Bloomberg’s Renewable Fantasyland
By Paul Homewood
Further to my last post.
Liebreich, having described why the push to renewables in the EU has fallen flat on its face, then goes on to say:
The tragedy of all this is that Europe lost its renewable energy mojo just as costs were plummeting to the point where green power is fully competitive without subsidies in more and more parts of the world. If solar power can be built for 5.85 U.S. cents per kilowatt-hour in Dubai, or $4.8 cents per kWh in Peru, or 6.4 cents per kWh in India, why not in Italy, Spain, Portugal, Greece or Croatia? If wind power can be delivered for 3 U.S. cents per kWh in Morocco and 4 cents per kWh in the US, why not in France, Spain, Portugal, or, heaven forbid, the U.K.? When British commentators and politicians refer to renewable energy as “ludicrously expensive”, they clearly don’t realize how foolish they sound to anyone acquainted with cost data from around the world; and they have failed to grasp that one of the reasons why costs are higher in the U.K. is because of the policy uncertainty they have themselves helped to create.
He fails to explain why, if costs of wind/solar are so low, they need any subsidies at all.
But let’s look more closely at his claimed costings, which I always take with a large pinch of salt. They certainly don’t stack up against what the US EIA is saying.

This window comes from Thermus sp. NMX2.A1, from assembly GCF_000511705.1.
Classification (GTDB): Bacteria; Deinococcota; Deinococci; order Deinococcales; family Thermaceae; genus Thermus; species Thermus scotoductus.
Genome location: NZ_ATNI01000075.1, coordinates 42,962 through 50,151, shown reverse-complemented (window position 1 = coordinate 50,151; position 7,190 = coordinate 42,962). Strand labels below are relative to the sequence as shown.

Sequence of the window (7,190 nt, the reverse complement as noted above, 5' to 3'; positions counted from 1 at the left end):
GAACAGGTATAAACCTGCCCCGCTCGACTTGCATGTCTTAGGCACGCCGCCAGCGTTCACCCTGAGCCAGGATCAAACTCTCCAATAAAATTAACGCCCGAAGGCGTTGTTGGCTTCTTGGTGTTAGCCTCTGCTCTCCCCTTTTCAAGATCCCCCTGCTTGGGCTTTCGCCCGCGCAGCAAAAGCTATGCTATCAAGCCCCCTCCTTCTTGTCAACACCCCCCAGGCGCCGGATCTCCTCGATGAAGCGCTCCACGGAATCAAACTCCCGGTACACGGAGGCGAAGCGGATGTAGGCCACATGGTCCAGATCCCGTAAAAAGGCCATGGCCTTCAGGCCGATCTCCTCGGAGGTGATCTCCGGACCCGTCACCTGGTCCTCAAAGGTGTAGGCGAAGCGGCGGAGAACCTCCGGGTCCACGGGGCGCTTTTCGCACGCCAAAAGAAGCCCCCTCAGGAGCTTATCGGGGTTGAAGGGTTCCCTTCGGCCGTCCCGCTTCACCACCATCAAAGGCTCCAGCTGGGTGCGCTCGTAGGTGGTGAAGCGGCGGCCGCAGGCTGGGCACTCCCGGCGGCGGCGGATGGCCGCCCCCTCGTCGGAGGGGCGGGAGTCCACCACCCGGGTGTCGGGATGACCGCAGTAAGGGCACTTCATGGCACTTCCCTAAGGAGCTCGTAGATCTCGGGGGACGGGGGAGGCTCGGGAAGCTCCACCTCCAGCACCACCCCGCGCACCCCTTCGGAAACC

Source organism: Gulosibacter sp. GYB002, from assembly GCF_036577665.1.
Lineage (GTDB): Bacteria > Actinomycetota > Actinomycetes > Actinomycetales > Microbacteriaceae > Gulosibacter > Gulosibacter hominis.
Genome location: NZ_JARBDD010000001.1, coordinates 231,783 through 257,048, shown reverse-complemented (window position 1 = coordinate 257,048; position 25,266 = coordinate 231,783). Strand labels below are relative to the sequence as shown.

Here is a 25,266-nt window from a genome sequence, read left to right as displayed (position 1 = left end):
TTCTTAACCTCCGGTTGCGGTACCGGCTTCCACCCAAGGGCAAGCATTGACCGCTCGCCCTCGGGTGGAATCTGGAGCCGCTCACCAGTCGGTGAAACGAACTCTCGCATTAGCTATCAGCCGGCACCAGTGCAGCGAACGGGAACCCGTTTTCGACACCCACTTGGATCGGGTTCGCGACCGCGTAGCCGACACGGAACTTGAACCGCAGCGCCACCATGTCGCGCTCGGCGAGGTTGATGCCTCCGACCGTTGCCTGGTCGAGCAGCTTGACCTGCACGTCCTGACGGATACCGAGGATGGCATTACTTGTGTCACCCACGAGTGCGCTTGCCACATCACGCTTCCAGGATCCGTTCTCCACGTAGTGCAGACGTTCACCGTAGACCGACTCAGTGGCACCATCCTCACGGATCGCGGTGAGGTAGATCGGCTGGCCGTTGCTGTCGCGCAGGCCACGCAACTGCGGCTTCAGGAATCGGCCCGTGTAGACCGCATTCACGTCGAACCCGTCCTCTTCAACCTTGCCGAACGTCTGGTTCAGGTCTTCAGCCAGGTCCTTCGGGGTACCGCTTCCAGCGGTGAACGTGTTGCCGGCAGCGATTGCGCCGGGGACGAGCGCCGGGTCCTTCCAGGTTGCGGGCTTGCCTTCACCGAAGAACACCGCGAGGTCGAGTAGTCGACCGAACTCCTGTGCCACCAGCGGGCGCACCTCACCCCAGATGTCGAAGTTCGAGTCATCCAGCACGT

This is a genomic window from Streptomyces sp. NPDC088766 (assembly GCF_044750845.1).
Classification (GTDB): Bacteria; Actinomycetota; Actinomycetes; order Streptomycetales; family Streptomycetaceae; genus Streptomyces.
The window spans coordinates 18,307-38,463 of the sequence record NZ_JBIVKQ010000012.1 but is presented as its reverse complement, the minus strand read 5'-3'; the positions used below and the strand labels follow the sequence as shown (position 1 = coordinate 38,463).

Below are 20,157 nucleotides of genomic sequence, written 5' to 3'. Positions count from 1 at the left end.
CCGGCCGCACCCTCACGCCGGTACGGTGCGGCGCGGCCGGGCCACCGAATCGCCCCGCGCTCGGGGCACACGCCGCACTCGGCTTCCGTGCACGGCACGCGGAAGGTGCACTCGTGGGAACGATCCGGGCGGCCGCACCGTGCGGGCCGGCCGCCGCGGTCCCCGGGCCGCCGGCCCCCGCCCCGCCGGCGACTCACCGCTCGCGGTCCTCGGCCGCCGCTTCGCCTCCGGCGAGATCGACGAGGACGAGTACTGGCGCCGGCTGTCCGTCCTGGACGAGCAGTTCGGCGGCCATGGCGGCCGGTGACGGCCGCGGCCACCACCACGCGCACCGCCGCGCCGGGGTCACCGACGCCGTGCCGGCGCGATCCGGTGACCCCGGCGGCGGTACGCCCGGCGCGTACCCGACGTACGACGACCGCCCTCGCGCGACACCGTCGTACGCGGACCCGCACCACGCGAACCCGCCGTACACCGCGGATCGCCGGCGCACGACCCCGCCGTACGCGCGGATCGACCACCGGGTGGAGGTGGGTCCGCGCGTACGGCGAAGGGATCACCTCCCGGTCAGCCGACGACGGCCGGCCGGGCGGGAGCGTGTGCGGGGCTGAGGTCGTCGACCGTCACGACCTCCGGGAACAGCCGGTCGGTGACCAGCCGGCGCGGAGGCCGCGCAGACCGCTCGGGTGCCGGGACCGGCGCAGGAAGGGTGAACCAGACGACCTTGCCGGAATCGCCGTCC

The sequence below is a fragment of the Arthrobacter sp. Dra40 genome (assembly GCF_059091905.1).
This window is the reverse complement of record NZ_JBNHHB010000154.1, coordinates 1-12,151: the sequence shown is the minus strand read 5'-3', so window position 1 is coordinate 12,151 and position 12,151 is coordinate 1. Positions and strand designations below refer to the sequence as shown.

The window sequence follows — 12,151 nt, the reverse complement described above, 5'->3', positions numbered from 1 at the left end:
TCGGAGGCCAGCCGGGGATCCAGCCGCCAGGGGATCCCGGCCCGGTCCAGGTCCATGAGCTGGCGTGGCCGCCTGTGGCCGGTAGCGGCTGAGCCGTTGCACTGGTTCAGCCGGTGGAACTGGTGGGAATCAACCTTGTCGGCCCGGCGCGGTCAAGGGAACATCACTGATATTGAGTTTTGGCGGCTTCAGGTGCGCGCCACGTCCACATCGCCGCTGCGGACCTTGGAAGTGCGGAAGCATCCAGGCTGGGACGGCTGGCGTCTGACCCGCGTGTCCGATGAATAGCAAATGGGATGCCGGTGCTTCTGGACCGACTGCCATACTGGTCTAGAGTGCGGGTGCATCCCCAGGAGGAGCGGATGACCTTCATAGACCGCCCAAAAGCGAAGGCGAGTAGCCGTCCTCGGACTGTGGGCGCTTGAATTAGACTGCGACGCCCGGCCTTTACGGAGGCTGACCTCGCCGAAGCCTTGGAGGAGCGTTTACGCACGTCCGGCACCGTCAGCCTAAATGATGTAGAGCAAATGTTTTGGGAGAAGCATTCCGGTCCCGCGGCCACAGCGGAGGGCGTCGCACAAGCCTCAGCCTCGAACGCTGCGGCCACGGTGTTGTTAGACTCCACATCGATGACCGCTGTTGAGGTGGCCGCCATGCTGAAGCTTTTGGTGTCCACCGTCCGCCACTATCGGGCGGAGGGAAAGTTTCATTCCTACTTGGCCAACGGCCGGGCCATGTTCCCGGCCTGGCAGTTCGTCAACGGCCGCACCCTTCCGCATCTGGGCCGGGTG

According to them, the cost of onshore wind is $73.60/MWh, and solar $125.30. Note also that they are based on unrealistically high capacity factors of 36% and 25%. DECC’s figures for the UK are 26% and 11%.
Whether the cost of solar actually is 5.85 cents in Dubai, I really don’t know. But solar panels in the desert are hardly comparable to those in northern Europe.
So how do renewable costs compare to conventional in the UK?
Let’s start by looking at the outcome of the first CfD auction last year:
Remember that these are only the successful bidders – rejected bids would be higher still. Three out of the four solar bids obtained a guaranteed strike price of £79.23/MWh, far above the supposed Dubai costs.
Furthermore, these are at 2012 prices. The CfD register conveniently shows us the current price standing at £83.22/MWh, which will be index linked for the next fifteen years.
This is pretty consistent with the Committee on Climate Change’s assumptions in their Fifth Carbon Budget Report:
On top of this is the intermittency factor, which the CCC estimates will cost £10/MWh:
With wholesale market prices close to £35/MWh, solar is clearly a non starter, but what about wind?
Again, claims of “3 cents/KWh” appear well wide of the mark, with the EIA suggesting $73.60/MWh for onshore, even based on unrealistically high capacity factors.
Going back to the CfD auction shown above, successful bids were between £79.23 and £82.50/MWh, or up to £86.66/MWh at today’s prices.
And the CCC are forecasting between £67 and £102/MWh for 2020.
And again we have that £10/MWh to add on for intermittency.
It is not difficult to see why renewables are seen in the UK as ludicrously expensive.
It is a sad state of affairs when a supposed expert from Bloomberg has such difficulty with simple facts.
If costs really are as Mr Leibreich suggests, then let wind and solar operators bring their installations to the UK, and operate without subsidies, and on the basis that they will have to compete on the open market to sell their output with no guarantee that they will be able to sell it all.
Somehow, I don’t think we’ll be buried in the rush!